I’m interested in filling small plastic item with epoxy to secure a threaded rod in it. Epoxy seems like it would work well, as it would pour in easily and then cure to a rock-hard state. The catch is that it generates heat while curing, and I don’t want to damage my plastic item.
Thus the question: how hot can 5-minute epoxy get while curing, assuming one starts at room temperature? I can put my plastic item in a water/ice bath to keep it cool, but would rather avoid the hassle if it’s not necessary.
I’d estimate the void to be filled is maybe 0.75" in diameter and 1.5" tall. The plastic is maybe 3/16" thick, and may actually be skinned foam, which could be an issue for heat dissipation.
I think I found a pretty comprehensive reference here:
See graph #1 near the bottom of the page showing peak exotherm temps for 4-ounce cups of various epoxy blends. Looks like this stuff could get hot, as in several hundred degrees if no cooling measures are taken. I will add some steel bearings to the mix to reduce the total epoxy volume and add thermal capacity.
Just as a point of reference, I used to use a decent amount of Devcon 5-Minute (and 2-Ton) in my shop, and when I’d mix up a decent amount using a small plastic cup and didn’t use it all, the cup would deform as the epoxy cured. Not enough to melt through, but enough to warp the (thin) plastic severely.
Steel balls would help, as would any other chopped-up stuff that won’t float in the epoxy. The added weight may distort your small plastic object, though. Alternatively, you could add the epoxy in multiple thin layers, allowing each to cure before adding the next while keeping the heat from any one layer low. Or you could build a plug of some other material (wood? Epoxy putty?) around the threaded rod, so that the volume to be filled by epoxy would be small in the first place.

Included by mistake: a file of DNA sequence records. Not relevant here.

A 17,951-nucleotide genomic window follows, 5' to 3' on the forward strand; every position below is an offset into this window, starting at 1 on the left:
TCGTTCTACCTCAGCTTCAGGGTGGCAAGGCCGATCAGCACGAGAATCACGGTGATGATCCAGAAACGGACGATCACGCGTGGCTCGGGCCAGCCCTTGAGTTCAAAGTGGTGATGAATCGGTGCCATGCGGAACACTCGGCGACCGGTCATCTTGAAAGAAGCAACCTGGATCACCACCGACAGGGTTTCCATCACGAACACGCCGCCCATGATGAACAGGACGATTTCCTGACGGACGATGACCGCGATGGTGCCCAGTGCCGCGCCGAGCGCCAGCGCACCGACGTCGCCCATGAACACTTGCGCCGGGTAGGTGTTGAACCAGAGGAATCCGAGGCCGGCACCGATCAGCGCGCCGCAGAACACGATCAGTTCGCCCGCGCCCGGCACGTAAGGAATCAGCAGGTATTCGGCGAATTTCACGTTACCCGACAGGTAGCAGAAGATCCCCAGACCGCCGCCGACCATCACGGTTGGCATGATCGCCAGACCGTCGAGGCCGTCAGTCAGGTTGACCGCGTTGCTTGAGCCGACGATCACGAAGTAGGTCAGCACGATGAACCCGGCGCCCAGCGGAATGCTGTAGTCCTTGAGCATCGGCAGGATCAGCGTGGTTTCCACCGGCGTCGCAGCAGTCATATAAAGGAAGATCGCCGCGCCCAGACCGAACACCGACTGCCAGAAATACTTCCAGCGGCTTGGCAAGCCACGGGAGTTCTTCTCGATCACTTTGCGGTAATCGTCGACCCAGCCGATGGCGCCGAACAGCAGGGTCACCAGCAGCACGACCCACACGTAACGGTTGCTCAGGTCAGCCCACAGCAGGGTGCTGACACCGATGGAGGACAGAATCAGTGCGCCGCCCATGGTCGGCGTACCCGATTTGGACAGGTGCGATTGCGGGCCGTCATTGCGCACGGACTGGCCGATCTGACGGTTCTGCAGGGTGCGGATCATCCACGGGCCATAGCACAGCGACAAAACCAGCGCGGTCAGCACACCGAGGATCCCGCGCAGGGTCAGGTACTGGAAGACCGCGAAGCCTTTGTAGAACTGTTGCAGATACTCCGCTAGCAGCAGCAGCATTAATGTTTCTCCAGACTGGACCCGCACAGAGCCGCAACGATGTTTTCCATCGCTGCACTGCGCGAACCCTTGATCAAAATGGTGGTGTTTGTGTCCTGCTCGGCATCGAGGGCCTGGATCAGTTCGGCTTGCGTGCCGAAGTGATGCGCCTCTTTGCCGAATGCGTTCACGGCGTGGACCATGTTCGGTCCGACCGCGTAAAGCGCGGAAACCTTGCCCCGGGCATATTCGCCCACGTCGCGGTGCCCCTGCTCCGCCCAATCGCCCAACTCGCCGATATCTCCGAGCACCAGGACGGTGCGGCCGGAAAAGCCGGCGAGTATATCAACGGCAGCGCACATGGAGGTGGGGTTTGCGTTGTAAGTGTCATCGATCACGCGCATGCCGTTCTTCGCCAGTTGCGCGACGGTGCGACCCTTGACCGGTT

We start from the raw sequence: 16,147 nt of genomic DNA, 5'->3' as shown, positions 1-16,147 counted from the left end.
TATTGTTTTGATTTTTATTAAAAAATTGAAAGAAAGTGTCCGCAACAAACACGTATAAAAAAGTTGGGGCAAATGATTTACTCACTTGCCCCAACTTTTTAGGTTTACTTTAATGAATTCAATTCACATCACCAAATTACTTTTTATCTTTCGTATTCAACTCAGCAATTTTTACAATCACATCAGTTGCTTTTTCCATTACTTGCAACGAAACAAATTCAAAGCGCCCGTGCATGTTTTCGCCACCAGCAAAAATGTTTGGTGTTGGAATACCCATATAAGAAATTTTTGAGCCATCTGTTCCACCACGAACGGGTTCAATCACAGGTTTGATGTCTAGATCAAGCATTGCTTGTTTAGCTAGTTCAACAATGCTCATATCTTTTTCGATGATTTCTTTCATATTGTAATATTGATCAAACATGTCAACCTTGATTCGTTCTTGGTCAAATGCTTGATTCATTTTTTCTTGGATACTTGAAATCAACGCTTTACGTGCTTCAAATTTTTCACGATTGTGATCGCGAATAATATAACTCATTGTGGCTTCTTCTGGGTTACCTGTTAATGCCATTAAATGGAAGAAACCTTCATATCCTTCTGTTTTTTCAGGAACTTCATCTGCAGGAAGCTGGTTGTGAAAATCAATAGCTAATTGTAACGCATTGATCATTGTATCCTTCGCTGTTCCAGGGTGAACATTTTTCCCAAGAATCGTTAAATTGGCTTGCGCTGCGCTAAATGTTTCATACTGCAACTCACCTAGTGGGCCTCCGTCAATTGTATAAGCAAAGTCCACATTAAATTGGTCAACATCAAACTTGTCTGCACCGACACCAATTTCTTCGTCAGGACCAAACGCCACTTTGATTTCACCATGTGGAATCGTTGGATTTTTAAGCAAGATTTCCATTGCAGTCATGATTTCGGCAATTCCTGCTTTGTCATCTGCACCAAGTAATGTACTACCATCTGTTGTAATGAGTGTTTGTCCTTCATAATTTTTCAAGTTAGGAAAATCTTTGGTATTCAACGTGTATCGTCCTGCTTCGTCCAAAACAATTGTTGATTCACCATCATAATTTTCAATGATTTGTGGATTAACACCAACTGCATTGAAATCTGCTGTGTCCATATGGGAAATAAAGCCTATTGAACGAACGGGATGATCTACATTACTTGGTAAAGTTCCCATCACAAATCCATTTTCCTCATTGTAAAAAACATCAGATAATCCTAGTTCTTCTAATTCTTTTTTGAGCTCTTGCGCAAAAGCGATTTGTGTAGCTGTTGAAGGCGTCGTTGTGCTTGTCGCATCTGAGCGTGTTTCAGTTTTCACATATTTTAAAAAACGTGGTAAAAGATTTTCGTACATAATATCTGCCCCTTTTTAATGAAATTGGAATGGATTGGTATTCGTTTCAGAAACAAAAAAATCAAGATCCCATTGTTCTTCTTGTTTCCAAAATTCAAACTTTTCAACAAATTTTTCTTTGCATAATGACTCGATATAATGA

If you don’t mind using a 2 hour epoxy, or one that cures more slowly, that would help a lot. I think they’ll both release about the same amount of energy, but turning 5 minutes into 120 minutes will lower the rate and the temperature rise by 20 X, at least roughly.
Is your plastic item something which could be buried open end up in a small container of VERY wet sand? The sand would hold the item in an inverted position while you pour in the liquid epoxy and set the threaded rod while the water should keep the shell of the plastic cool enough to prevent warping?
See post #3: The item is small enough, and the plastic shell thick/rigid enough, so that I’m not worried about distortion due to the weight of the steel balls.
The epoxy I bought is this stuff. I bought two tubes of it, and each comes with two mixing nozzles. The problem is that each mixing nozzle is single-use, so at most I could only do four layers of epoxy. In addition, the threaded rod needs to be sunk about 7/8" deep into the epoxy, which means that’s how thick the final layer has to be. I might do two layers.
Yes. This seems like a great way to secure it while also providing some extra cooling capacity. Given the thickness of the plastic the cooling rate will be limited, but anything helps. Thanks.
I’m pretty confident about the steel-ball solution. Even with a (low) packing factor of 0.5, that still eliminates half of the heat energy that would otherwise be evolved. Plus, with a specific gravity of about 7 (compared to 1.25 for epoxy), the steel balls will add a whole lot of thermal capacitance.
I will go ahead with this sometime in the next week or two and report back on the results.
Consider adding cotton flock to your epoxy. This will both reduce the volume of epoxy needed and increase the cured strength.
Also note that you can increase the curing time and thus reduce the peak temperature by allowing the item to cure where it’s cold (e.g. in your refrigerator). A common rule of thumb is that the reaction time doubles for each temp reduction of 10 degrees C (18 F).
It’s been a good 25 years since I used epoxy, so my memory is hazy. Should I worry about offensive odors being released into the fridge by the curing epoxy? Would I be better off simply pre-cooling my item (in its little box of wet sand) in the fridge, and then conducting the cure out in my relatively cool garage?